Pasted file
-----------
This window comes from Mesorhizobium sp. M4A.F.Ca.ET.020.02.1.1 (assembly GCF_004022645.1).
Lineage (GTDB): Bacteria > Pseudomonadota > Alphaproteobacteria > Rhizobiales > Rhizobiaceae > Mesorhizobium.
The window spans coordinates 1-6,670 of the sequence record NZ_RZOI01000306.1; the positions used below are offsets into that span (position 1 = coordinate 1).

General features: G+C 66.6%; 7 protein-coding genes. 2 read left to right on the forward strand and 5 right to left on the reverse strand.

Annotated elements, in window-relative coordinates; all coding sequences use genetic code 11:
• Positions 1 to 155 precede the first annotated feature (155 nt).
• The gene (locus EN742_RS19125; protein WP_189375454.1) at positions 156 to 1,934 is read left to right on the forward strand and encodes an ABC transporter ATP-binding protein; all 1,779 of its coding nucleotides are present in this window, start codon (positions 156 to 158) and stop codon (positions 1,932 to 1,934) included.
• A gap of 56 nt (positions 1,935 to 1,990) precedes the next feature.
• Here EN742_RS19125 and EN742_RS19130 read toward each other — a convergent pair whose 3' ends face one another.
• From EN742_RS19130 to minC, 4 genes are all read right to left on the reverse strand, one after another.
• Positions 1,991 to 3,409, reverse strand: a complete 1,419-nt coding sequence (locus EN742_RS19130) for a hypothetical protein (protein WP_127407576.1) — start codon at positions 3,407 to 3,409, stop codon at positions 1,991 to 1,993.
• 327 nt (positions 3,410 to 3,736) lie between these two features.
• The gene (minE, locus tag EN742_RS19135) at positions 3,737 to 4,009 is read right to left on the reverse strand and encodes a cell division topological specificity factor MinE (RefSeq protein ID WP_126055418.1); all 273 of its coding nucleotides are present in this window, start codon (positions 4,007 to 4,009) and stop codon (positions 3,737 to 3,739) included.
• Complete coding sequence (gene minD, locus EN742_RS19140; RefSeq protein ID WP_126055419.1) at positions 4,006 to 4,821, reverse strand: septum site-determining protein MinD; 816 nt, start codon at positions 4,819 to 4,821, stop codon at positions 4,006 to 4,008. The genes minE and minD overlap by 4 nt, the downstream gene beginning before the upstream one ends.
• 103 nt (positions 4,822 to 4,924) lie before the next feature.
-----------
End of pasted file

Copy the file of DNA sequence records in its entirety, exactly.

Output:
This window comes from Mesorhizobium sp. M4A.F.Ca.ET.020.02.1.1 (assembly GCF_004022645.1).
Lineage (GTDB): Bacteria > Pseudomonadota > Alphaproteobacteria > Rhizobiales > Rhizobiaceae > Mesorhizobium.
The window spans coordinates 1-6,670 of the sequence record NZ_RZOI01000306.1; the positions used below are offsets into that span (position 1 = coordinate 1).

General features: G+C 66.6%; 7 protein-coding genes. 2 read left to right on the forward strand and 5 right to left on the reverse strand.

Annotated elements, in window-relative coordinates; all coding sequences use genetic code 11:
• Positions 1 to 155 precede the first annotated feature (155 nt).
• The gene (locus EN742_RS19125; protein WP_189375454.1) at positions 156 to 1,934 is read left to right on the forward strand and encodes an ABC transporter ATP-binding protein; all 1,779 of its coding nucleotides are present in this window, start codon (positions 156 to 158) and stop codon (positions 1,932 to 1,934) included.
• A gap of 56 nt (positions 1,935 to 1,990) precedes the next feature.
• Here EN742_RS19125 and EN742_RS19130 read toward each other — a convergent pair whose 3' ends face one another.
• From EN742_RS19130 to minC, 4 genes are all read right to left on the reverse strand, one after another.
• Positions 1,991 to 3,409, reverse strand: a complete 1,419-nt coding sequence (locus EN742_RS19130) for a hypothetical protein (protein WP_127407576.1) — start codon at positions 3,407 to 3,409, stop codon at positions 1,991 to 1,993.
• 327 nt (positions 3,410 to 3,736) lie between these two features.
• The gene (minE, locus tag EN742_RS19135) at positions 3,737 to 4,009 is read right to left on the reverse strand and encodes a cell division topological specificity factor MinE (RefSeq protein ID WP_126055418.1); all 273 of its coding nucleotides are present in this window, start codon (positions 4,007 to 4,009) and stop codon (positions 3,737 to 3,739) included.
• Complete coding sequence (gene minD, locus EN742_RS19140; RefSeq protein ID WP_126055419.1) at positions 4,006 to 4,821, reverse strand: septum site-determining protein MinD; 816 nt, start codon at positions 4,819 to 4,821, stop codon at positions 4,006 to 4,008. The genes minE and minD overlap by 4 nt, the downstream gene beginning before the upstream one ends.
• 103 nt (positions 4,822 to 4,924) lie before the next feature.